Working with Harmony
Business for Development is designing a coffee pilot for Harmony Gold’s Hidden Valley mine impacted communities in Morobe Province, Papua New Guinea (PNG). The pilot is set to begin mid-2018 and will have a whole of supply chain focus, working to boost production, improve market access and shorten the value chain to improve grower returns. It will include the introduction of Good Agricultural Practices (GAP) such as pruning and fertilising to lift yields and improve post-harvest handling to enhance coffee parchment quality.
Harmony Gold has been working in Hidden Valley since 2010 and directly employs approximately 2,000 staff of which 44% are local. The mine is set to close in the next 5 to 10 years (depending on commodity prices), and Harmony’s Community Affairs team in partnership with Business for Development, Olam International and the Coffee Industry Corporation of PNG (CIC) are working on developing a non-mine dependent economy in the mine impacted communities near the mine site. As a result, Harmony is looking to provide sustainable livelihood opportunities for the local population.
The objective is to create a sustainable and scalable coffee value chain, to uplift economic opportunities for those who don’t work at the mine and for current employees who will need alternative income sources once the mine closes.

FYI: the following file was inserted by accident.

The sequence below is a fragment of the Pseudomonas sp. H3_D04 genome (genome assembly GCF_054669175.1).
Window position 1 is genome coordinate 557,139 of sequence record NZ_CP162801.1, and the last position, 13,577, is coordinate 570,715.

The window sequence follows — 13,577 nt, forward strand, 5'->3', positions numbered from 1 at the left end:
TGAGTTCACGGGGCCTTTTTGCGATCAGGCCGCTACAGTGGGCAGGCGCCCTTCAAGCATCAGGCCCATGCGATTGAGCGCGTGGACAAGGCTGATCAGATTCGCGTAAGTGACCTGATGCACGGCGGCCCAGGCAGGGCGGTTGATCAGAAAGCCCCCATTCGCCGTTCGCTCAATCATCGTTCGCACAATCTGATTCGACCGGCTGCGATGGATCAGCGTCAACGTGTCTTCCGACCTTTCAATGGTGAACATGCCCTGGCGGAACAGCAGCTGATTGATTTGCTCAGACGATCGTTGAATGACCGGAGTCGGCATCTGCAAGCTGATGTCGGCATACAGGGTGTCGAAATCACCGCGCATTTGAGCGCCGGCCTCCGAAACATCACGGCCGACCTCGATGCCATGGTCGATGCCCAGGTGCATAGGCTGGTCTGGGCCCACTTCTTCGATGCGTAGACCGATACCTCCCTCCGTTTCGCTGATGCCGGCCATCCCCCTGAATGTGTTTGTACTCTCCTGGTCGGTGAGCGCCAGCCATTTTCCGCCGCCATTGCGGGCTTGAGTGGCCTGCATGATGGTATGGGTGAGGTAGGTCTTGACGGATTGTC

In 2017 an analysis was conducted on a range of commodities from coffee to vanilla, to identify the commodity that could potentially best support local communities post mine closure. Coffee was found to grow easily in the area and most people understand how to grow it. There is also a demand for good quality PNG coffee and Olam International one of the worlds’ largest coffee traders has shown interest to partner in the development of the pilot project..
Over the next year the pilot will focus on selected growers to demonstrate at small scale a functional, aligned coffee value chain and supportive ecosystem. To achieve this, a range of interventions are being implemented to improve husbandry practices to increase production, increase grower income levels, strengthen the existing value chain and shore up demand for Wau/Bulolo district coffee, including:
Agronomic assistance to improve yield and quality.
Provision of tools and equipment.
Improvement in logistics.
Selling directly to an exporter.
Provision of ongoing grower support and revision of the extension approaches.
It is going to be a very busy 12 months for Harmony, Business for Development, Olam and CIC to develop this economic eco-system. Once the pilot is complete, Harmony will review the results and determine if the project should be extended across the region.